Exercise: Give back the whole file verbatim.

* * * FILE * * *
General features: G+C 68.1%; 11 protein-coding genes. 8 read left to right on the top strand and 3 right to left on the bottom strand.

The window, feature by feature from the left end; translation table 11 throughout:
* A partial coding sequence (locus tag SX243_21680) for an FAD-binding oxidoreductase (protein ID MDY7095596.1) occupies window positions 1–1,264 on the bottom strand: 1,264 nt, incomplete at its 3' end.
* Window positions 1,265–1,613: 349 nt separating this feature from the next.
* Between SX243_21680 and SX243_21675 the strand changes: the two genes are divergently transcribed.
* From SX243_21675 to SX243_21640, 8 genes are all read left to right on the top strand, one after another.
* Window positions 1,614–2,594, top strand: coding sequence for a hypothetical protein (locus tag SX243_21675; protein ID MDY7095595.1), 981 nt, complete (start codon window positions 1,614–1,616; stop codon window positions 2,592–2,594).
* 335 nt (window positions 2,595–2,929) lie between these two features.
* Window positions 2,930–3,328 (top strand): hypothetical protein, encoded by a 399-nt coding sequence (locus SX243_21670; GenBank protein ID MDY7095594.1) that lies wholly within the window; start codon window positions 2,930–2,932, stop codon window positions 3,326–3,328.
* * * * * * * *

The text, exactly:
General features: G+C 68.1%; 11 protein-coding genes. 8 read left to right on the top strand and 3 right to left on the bottom strand.

The window, feature by feature from the left end; translation table 11 throughout:
* A partial coding sequence (locus tag SX243_21680) for an FAD-binding oxidoreductase (protein ID MDY7095596.1) occupies window positions 1–1,264 on the bottom strand: 1,264 nt, incomplete at its 3' end.
* Window positions 1,265–1,613: 349 nt separating this feature from the next.
* Between SX243_21680 and SX243_21675 the strand changes: the two genes are divergently transcribed.
* From SX243_21675 to SX243_21640, 8 genes are all read left to right on the top strand, one after another.
* Window positions 1,614–2,594, top strand: coding sequence for a hypothetical protein (locus tag SX243_21675; protein ID MDY7095595.1), 981 nt, complete (start codon window positions 1,614–1,616; stop codon window positions 2,592–2,594).
* 335 nt (window positions 2,595–2,929) lie between these two features.
* Window positions 2,930–3,328 (top strand): hypothetical protein, encoded by a 399-nt coding sequence (locus SX243_21670; GenBank protein ID MDY7095594.1) that lies wholly within the window; start codon window positions 2,930–2,932, stop codon window positions 3,326–3,328.